Fallout of Compromise in the Nineteenth Century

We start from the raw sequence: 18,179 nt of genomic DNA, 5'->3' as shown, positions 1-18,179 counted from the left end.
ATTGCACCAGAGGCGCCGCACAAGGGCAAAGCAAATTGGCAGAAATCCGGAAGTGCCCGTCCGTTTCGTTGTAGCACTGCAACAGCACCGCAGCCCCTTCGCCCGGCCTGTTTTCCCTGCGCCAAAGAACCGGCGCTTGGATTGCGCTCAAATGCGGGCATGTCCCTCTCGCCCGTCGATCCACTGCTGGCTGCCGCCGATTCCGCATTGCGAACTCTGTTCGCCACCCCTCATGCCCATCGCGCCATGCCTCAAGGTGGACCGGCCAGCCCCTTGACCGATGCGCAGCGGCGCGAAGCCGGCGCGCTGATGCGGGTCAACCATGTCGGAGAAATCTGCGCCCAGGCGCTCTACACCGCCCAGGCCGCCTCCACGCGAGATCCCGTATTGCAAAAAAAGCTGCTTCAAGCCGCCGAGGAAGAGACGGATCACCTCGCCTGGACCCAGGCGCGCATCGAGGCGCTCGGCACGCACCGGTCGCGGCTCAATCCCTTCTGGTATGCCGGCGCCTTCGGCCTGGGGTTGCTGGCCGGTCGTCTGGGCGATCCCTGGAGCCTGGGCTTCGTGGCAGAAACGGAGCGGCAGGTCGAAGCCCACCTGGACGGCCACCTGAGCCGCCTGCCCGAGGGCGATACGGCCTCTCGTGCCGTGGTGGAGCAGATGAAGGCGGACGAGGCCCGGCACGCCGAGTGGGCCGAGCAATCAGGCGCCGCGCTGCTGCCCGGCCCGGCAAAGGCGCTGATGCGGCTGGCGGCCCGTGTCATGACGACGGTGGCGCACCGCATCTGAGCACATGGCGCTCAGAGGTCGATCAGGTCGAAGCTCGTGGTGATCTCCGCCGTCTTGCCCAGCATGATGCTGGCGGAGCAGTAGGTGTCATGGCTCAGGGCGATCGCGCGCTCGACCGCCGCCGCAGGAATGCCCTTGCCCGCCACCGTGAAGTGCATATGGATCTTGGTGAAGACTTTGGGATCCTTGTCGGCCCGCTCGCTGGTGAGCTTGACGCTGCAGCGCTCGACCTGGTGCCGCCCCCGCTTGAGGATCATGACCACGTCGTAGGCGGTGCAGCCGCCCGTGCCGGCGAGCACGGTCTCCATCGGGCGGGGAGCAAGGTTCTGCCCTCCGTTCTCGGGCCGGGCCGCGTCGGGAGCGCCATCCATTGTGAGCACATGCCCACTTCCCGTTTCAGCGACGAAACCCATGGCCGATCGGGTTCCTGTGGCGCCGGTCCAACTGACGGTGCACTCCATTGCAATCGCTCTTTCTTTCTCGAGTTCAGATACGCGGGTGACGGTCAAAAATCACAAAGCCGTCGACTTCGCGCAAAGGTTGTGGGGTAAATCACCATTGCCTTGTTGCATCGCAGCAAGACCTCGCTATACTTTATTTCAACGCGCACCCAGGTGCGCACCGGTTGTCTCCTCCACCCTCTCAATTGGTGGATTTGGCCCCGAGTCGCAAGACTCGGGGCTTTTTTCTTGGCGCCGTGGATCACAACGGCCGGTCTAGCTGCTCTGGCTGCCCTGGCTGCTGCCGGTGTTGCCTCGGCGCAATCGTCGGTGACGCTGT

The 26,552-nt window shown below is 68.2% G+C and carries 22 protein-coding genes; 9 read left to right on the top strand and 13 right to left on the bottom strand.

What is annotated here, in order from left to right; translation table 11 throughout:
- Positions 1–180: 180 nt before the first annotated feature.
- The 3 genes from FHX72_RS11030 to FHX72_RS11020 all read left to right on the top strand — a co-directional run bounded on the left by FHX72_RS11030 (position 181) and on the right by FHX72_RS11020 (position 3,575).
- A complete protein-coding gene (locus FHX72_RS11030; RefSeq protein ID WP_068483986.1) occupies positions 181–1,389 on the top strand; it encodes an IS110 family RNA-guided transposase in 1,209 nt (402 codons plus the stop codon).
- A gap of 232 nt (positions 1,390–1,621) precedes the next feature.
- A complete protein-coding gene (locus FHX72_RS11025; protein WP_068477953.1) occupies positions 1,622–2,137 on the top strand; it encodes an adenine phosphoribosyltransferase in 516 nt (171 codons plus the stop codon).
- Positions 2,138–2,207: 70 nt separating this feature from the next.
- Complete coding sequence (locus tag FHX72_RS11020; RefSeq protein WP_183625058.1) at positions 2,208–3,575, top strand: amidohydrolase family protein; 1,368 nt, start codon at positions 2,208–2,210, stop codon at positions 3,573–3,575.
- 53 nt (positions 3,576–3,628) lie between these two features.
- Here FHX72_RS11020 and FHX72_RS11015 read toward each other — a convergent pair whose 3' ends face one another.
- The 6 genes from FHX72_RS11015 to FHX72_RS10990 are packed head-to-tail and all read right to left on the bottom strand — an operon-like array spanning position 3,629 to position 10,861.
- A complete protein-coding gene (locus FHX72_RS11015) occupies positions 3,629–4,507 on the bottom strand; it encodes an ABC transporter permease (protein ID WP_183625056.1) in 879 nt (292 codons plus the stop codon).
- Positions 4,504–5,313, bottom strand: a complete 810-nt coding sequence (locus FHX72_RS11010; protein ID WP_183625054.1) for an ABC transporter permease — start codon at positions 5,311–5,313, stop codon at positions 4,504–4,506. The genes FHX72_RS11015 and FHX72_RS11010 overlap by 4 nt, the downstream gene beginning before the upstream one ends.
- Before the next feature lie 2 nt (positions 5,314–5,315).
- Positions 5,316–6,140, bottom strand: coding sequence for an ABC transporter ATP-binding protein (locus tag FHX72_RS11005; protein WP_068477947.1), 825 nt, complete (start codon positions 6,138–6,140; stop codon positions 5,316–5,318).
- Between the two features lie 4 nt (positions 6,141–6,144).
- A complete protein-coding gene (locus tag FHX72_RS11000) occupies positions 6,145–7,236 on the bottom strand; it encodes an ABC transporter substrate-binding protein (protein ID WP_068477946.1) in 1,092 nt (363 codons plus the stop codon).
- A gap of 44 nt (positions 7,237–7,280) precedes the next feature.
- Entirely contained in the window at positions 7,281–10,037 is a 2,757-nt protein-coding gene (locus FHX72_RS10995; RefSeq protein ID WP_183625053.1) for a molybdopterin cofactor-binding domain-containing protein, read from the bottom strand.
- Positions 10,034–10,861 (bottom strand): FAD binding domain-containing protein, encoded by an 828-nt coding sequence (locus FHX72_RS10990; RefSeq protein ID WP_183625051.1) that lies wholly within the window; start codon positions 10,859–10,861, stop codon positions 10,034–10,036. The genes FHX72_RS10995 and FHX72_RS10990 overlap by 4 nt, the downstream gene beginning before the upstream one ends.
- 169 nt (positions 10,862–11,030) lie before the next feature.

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Ever since America worked under the Constitution, compromise was a sufficient way to keep the unity of the states together. However, it was the increasing tensions surrounding slavery that eventually led to the fallout of compromise in 1860. Between 1820 and 1860, there were several attempts to make political compromises, but these ultimately failed. Attempts at compromise only postponed the issues at hand and resulted in even bigger disputes between the North and the South, which led to the Civil War. Due to conflicts relating to slavery and discrimination, disagreements were hard to settle. The breakdown of trust between opposite parties ultimately resulted in a collapse of compromise. Succession attempts, The Missouri Compromise, The Compromise of 1850, and the Kansas-Nebraska Act are all examples of how political compromise gradually became unfeasible in 1860. In the time period between 1820 and 1860, there was a serious conversion in the political view on slavery. Famous whig Henry Clay, also known as “The Great Compromiser,” attempted to keep the nation together through two different milestone agreements. The Missouri Compromise of 1820 was the agreement passed between the pro-slavery and anti-slavery factions in the United States Congress, involving primarily the regulation of slavery in the western territories. In 1833, Clay stated in his speech to the Senate: “I say it is impossible that South Carolina ever desired…to become a separate and independent state” (Document A). Those involved in the Anti-Slavery Convention of 1834 believed that Congress “[had] no right to interfere with any of the slave states…” (Document B). This further instilled a sense of radicalism between Northern and Southern conflicting attitudes toward slavery. Furthermore, slavery would abuse political disintegration as northern objection toward the Compromise of 1850 and the issuing of
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